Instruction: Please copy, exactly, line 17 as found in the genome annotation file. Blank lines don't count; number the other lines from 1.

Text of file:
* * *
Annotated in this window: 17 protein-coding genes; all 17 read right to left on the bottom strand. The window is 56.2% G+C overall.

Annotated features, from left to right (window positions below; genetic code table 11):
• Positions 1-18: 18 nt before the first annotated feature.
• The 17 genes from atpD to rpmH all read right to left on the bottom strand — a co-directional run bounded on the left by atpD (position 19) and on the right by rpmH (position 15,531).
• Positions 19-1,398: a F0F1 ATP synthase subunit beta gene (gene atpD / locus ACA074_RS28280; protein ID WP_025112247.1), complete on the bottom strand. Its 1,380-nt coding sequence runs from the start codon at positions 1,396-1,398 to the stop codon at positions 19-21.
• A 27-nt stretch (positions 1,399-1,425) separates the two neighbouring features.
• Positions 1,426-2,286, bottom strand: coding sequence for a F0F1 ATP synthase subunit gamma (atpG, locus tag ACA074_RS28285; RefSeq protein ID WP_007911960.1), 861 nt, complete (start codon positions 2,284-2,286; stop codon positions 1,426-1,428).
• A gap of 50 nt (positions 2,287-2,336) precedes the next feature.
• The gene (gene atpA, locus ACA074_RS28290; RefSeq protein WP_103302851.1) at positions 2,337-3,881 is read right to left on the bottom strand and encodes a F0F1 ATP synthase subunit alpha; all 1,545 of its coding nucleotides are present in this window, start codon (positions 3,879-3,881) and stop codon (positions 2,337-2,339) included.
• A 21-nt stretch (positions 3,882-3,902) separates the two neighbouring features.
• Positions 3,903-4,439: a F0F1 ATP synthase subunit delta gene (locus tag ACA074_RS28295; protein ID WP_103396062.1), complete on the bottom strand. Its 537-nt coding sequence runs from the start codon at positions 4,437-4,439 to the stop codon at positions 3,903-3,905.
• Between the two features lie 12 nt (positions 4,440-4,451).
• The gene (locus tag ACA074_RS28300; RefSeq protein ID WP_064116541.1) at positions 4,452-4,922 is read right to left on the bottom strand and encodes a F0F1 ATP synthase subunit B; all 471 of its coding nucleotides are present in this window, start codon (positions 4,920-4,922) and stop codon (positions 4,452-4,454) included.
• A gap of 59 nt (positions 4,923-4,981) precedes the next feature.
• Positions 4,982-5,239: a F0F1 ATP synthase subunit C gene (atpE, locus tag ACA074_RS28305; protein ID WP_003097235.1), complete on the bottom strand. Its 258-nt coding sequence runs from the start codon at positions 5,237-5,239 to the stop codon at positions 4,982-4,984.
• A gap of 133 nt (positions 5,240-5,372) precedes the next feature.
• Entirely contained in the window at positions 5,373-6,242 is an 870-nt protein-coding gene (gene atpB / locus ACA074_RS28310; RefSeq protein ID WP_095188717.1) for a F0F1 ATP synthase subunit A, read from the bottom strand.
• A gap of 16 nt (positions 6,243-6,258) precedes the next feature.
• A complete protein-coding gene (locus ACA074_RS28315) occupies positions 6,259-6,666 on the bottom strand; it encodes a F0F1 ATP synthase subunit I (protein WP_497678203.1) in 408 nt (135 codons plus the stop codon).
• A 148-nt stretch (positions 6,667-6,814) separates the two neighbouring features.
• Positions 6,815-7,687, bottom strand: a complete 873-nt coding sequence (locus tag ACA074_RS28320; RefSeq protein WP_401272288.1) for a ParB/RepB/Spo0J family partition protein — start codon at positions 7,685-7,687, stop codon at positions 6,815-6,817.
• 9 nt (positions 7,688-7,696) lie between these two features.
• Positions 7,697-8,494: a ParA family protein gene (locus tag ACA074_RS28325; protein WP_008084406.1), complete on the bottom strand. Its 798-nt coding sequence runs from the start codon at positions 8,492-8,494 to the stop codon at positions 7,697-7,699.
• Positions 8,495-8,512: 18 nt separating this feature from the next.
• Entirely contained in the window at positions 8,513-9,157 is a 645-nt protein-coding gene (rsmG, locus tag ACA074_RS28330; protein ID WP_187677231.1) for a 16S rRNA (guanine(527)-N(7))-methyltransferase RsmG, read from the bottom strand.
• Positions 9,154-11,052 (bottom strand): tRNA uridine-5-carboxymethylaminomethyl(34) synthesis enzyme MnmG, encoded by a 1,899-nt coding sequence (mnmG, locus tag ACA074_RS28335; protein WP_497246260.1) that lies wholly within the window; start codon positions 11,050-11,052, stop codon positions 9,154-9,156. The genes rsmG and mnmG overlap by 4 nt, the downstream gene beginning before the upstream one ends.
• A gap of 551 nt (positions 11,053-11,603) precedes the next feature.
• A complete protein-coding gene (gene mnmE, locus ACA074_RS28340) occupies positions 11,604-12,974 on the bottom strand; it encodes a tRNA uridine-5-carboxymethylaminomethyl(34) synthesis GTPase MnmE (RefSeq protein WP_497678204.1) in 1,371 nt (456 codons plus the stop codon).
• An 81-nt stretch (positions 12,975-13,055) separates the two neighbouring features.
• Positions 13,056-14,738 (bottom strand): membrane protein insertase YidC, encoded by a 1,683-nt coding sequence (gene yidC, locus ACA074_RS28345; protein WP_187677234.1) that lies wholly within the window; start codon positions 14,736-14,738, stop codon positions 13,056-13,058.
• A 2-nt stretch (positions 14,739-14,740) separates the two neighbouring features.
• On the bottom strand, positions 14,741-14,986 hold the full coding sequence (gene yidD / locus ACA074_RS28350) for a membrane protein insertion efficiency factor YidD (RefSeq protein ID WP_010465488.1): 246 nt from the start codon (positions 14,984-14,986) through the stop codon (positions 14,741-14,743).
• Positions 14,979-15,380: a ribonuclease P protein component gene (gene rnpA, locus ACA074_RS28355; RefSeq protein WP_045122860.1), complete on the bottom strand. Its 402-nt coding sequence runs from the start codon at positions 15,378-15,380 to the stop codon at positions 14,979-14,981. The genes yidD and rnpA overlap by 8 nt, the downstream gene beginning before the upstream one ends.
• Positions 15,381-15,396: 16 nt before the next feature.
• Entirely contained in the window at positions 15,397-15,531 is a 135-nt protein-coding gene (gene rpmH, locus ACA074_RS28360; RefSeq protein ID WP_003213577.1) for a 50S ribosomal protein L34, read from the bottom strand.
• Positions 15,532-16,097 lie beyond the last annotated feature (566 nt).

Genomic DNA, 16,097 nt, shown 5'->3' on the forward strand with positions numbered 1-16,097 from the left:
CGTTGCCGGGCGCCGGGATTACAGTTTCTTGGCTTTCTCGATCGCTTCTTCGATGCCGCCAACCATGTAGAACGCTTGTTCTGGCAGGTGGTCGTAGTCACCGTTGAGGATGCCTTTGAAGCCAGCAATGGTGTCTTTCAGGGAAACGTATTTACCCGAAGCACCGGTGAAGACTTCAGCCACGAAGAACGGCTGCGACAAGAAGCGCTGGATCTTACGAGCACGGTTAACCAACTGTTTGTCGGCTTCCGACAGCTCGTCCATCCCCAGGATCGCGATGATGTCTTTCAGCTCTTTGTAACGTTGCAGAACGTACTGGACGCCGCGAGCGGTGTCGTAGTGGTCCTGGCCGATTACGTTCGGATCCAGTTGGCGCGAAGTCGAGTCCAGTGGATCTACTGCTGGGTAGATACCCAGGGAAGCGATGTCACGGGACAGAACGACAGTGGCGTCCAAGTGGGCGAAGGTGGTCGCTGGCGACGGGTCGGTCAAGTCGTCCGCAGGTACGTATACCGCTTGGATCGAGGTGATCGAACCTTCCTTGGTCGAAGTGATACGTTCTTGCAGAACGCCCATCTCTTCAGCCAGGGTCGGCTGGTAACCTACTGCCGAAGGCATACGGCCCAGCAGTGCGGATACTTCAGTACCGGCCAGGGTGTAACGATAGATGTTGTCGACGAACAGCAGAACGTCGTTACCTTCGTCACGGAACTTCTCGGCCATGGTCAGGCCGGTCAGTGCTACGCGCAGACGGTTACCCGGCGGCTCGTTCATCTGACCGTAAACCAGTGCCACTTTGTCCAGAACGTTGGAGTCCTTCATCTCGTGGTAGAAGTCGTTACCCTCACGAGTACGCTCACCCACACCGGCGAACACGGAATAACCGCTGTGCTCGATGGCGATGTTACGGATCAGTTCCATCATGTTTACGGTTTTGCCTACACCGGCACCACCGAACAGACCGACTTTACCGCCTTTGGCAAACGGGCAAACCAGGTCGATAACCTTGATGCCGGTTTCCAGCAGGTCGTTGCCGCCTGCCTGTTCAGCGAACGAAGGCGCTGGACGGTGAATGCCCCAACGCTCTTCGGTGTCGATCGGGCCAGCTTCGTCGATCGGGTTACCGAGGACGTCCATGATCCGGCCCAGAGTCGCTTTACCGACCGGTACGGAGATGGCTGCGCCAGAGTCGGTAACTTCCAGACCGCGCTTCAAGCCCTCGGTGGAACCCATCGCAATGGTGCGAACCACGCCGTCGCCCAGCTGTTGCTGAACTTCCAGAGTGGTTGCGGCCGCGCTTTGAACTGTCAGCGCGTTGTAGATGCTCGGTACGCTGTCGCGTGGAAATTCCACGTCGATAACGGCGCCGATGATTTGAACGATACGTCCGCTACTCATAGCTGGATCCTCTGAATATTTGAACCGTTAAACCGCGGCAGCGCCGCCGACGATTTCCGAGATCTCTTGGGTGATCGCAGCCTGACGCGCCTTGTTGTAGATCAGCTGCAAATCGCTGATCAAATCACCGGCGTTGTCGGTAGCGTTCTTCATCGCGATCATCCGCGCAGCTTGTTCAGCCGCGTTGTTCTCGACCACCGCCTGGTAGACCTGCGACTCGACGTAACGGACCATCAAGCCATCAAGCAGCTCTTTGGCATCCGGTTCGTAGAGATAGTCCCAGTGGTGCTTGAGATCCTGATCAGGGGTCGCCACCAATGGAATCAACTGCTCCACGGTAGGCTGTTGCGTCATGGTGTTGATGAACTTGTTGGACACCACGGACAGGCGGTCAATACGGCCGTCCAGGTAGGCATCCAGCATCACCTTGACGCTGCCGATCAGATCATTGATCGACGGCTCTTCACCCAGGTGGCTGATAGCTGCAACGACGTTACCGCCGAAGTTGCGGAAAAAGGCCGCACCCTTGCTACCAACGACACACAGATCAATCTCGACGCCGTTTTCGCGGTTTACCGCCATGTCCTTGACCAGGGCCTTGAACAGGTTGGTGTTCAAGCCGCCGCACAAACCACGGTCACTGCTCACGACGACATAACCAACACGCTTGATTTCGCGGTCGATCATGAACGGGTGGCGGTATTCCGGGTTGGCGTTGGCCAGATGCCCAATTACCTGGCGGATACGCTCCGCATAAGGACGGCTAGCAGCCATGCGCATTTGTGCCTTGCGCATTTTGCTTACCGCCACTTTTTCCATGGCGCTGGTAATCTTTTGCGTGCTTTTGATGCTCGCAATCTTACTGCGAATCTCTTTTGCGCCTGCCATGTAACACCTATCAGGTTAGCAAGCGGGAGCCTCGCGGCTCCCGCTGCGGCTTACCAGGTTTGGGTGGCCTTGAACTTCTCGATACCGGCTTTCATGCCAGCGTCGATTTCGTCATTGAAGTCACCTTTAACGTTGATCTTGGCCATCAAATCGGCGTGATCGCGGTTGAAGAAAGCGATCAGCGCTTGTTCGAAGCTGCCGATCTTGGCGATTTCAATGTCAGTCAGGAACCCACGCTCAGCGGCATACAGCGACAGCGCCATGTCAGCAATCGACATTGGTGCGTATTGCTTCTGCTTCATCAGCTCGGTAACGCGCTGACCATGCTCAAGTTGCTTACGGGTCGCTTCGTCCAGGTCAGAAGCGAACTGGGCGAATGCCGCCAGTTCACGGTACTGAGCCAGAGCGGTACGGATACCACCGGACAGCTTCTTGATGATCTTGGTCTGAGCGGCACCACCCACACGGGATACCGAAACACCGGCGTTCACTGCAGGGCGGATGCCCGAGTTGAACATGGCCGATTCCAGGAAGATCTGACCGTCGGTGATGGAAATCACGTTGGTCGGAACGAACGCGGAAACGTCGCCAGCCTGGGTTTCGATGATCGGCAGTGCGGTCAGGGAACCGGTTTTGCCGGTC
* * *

• Entirely contained in the window at positions 5,373-6,242 is an 870-nt protein-coding gene (gene atpB / locus ACA074_RS28310; RefSeq protein ID WP_095188717.1) for a F0F1 ATP synthase subunit A, read from the bottom strand.